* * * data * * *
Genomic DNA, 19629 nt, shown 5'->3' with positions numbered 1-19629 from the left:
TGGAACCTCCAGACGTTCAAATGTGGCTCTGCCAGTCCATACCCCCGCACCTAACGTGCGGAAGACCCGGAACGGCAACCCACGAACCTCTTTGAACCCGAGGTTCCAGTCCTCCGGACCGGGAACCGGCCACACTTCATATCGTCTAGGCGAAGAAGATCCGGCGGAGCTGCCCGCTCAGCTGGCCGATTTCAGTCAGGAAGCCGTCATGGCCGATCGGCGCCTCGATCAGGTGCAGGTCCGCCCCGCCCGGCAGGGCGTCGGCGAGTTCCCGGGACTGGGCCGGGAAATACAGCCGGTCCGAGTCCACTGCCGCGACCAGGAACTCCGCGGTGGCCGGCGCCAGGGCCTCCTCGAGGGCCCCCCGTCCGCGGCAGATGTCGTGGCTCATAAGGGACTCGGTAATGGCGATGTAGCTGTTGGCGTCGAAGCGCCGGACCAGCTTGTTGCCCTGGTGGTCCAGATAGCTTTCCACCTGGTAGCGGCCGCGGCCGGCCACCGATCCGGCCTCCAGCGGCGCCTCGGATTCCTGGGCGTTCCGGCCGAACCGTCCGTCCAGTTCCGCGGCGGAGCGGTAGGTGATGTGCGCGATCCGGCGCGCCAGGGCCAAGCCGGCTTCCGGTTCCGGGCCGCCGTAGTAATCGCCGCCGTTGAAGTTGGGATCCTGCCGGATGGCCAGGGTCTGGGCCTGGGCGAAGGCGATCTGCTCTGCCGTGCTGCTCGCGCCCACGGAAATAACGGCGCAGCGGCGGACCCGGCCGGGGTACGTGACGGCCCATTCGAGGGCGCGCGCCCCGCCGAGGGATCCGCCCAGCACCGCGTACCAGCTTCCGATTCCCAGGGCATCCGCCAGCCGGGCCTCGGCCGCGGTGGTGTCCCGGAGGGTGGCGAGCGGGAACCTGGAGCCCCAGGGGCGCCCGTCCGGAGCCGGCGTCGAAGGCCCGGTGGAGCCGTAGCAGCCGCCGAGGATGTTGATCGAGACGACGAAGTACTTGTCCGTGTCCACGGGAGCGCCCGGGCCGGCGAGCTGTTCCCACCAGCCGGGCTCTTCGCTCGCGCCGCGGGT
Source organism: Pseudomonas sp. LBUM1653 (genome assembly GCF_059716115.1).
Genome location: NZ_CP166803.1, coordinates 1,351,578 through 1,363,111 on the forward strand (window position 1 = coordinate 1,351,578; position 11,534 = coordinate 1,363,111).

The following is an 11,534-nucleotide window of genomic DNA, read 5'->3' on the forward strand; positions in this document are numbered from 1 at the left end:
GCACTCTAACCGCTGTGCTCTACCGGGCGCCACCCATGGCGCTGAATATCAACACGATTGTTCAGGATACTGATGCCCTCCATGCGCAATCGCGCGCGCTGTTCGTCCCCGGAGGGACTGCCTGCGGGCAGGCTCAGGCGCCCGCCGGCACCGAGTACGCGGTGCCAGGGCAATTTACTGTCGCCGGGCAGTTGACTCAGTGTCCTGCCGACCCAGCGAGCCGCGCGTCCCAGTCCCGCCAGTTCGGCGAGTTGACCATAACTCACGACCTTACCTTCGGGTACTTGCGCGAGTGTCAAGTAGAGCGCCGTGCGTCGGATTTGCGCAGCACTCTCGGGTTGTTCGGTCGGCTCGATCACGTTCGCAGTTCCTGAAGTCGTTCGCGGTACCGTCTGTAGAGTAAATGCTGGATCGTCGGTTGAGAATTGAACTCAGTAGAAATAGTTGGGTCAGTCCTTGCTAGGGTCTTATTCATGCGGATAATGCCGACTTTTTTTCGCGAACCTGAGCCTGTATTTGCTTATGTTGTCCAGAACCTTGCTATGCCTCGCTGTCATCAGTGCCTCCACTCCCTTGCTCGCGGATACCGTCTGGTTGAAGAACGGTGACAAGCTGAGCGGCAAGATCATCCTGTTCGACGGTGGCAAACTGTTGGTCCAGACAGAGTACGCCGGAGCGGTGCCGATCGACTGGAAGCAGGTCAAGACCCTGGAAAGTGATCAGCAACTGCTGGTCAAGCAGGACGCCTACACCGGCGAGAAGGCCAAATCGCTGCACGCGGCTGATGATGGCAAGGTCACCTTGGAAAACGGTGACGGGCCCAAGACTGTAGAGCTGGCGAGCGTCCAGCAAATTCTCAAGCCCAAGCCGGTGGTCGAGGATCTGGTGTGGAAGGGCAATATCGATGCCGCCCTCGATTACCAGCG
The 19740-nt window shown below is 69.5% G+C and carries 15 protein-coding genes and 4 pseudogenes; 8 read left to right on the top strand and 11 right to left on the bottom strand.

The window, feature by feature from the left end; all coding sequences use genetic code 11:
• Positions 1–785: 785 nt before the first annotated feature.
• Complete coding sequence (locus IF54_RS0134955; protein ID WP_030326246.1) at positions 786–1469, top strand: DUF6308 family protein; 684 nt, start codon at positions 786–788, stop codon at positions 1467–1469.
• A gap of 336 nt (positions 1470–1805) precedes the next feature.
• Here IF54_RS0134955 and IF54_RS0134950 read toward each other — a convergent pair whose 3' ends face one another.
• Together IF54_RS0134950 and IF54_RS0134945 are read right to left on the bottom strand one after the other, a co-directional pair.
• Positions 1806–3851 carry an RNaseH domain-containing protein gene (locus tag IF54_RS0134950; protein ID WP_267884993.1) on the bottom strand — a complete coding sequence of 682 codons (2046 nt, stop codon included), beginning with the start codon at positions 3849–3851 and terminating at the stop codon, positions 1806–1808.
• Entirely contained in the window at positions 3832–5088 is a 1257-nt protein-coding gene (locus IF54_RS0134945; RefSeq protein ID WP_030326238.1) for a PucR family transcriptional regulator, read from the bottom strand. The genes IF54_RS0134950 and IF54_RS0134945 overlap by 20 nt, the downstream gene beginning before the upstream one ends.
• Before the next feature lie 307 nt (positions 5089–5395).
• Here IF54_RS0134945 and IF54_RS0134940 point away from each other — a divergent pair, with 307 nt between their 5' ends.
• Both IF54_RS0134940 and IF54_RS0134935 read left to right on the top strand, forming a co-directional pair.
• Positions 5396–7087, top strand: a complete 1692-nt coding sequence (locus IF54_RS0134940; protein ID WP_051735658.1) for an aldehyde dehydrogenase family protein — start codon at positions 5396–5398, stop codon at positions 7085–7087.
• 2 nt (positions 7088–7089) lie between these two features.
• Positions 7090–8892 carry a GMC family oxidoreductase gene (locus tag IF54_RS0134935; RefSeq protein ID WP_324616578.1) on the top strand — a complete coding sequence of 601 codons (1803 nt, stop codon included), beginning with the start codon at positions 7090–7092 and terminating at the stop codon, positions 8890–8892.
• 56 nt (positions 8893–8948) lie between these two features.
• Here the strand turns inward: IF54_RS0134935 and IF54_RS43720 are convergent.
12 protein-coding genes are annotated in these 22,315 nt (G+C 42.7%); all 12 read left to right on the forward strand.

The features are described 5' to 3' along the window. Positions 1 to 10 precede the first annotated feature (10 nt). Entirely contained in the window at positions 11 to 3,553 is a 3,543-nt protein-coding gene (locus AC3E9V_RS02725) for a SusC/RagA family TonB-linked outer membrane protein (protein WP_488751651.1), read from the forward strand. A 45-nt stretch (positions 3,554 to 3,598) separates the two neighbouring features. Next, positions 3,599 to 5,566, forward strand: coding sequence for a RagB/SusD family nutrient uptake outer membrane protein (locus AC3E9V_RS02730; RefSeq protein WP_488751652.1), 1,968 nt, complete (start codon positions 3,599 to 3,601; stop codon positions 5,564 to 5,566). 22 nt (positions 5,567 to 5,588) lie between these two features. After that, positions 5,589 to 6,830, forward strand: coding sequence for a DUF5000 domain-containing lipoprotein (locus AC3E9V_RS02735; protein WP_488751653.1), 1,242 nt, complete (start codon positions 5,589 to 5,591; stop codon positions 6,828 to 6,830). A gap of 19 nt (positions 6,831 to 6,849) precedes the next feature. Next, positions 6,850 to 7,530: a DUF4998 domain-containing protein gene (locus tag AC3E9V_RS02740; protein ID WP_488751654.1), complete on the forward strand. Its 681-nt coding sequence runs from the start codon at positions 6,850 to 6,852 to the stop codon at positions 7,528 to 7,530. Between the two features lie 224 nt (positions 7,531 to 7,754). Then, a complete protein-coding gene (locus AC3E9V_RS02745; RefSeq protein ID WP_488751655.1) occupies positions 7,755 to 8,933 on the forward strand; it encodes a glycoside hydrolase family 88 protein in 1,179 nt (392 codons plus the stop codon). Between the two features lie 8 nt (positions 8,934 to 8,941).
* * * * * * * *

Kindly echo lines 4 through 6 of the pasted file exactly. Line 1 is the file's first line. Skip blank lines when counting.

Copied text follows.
Genome location: NZ_CP166803.1, coordinates 1,351,578 through 1,363,111 on the forward strand (window position 1 = coordinate 1,351,578; position 11,534 = coordinate 1,363,111).

The following is an 11,534-nucleotide window of genomic DNA, read 5'->3' on the forward strand; positions in this document are numbered from 1 at the left end:
GCACTCTAACCGCTGTGCTCTACCGGGCGCCACCCATGGCGCTGAATATCAACACGATTGTTCAGGATACTGATGCCCTCCATGCGCAATCGCGCGCGCTGTTCGTCCCCGGAGGGACTGCCTGCGGGCAGGCTCAGGCGCCCGCCGGCACCGAGTACGCGGTGCCAGGGCAATTTACTGTCGCCGGGCAGTTGACTCAGTGTCCTGCCGACCCAGCGAGCCGCGCGTCCCAGTCCCGCCAGTTCGGCGAGTTGACCATAACTCACGACCTTACCTTCGGGTACTTGCGCGAGTGTCAAGTAGAGCGCCGTGCGTCGGATTTGCGCAGCACTCTCGGGTTGTTCGGTCGGCTCGATCACGTTCGCAGTTCCTGAAGTCGTTCGCGGTACCGTCTGTAGAGTAAATGCTGGATCGTCGGTTGAGAATTGAACTCAGTAGAAATAGTTGGGTCAGTCCTTGCTAGGGTCTTATTCATGCGGATAATGCCGACTTTTTTTCGCGAACCTGAGCCTGTATTTGCTTATGTTGTCCAGAACCTTGCTATGCCTCGCTGTCATCAGTGCCTCCACTCCCTTGCTCGCGGATACCGTCTGGTTGAAGAACGGTGACAAGCTGAGCGGCAAGATCATCCTGTTCGACGGTGGCAAACTGTTGGTCCAGACAGAGTACGCCGGAGCGGTGCCGATCGACTGGAAGCAGGTCAAGACCCTGGAAAGTGATCAGCAACTGCTGGTCAAGCAGGACGCCTACACCGGCGAGAAGGCCAAATCGCTGCACGCGGCTGATGATGGCAAGGTCACCTTGGAAAACGGTGACGGGCCCAAGACTGTAGAGCTGGCGAGCGTCCAGCAAATTCTCAAGCCCAAGCCGGTGGTCGAGGATCTGGTGTGGAAGGGCAATATCGATGCCGCCCTCGATTACCAGCG